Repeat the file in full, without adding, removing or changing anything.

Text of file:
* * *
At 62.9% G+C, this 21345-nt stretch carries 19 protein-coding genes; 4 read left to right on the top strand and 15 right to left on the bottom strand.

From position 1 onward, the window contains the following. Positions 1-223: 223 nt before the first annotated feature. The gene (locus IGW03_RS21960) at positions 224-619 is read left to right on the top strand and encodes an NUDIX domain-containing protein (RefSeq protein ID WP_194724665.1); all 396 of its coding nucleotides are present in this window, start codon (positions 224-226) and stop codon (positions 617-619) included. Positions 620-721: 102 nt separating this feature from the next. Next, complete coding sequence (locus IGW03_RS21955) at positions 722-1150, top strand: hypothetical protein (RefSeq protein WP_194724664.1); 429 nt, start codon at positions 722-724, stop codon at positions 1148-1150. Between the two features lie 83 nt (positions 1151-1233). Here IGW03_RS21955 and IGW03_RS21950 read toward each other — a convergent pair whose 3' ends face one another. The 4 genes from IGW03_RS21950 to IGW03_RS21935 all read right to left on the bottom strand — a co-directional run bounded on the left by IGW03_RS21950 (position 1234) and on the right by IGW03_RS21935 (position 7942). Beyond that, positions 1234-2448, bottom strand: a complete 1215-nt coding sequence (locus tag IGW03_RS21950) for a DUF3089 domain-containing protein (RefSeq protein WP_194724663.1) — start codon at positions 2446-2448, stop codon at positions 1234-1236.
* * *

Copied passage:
At 62.9% G+C, this 21345-nt stretch carries 19 protein-coding genes; 4 read left to right on the top strand and 15 right to left on the bottom strand.

From position 1 onward, the window contains the following. Positions 1-223: 223 nt before the first annotated feature. The gene (locus IGW03_RS21960) at positions 224-619 is read left to right on the top strand and encodes an NUDIX domain-containing protein (RefSeq protein ID WP_194724665.1); all 396 of its coding nucleotides are present in this window, start codon (positions 224-226) and stop codon (positions 617-619) included. Positions 620-721: 102 nt separating this feature from the next. Next, complete coding sequence (locus IGW03_RS21955) at positions 722-1150, top strand: hypothetical protein (RefSeq protein WP_194724664.1); 429 nt, start codon at positions 722-724, stop codon at positions 1148-1150. Between the two features lie 83 nt (positions 1151-1233). Here IGW03_RS21955 and IGW03_RS21950 read toward each other — a convergent pair whose 3' ends face one another. The 4 genes from IGW03_RS21950 to IGW03_RS21935 all read right to left on the bottom strand — a co-directional run bounded on the left by IGW03_RS21950 (position 1234) and on the right by IGW03_RS21935 (position 7942). Beyond that, positions 1234-2448, bottom strand: a complete 1215-nt coding sequence (locus tag IGW03_RS21950) for a DUF3089 domain-containing protein (RefSeq protein WP_194724663.1) — start codon at positions 2446-2448, stop codon at positions 1234-1236.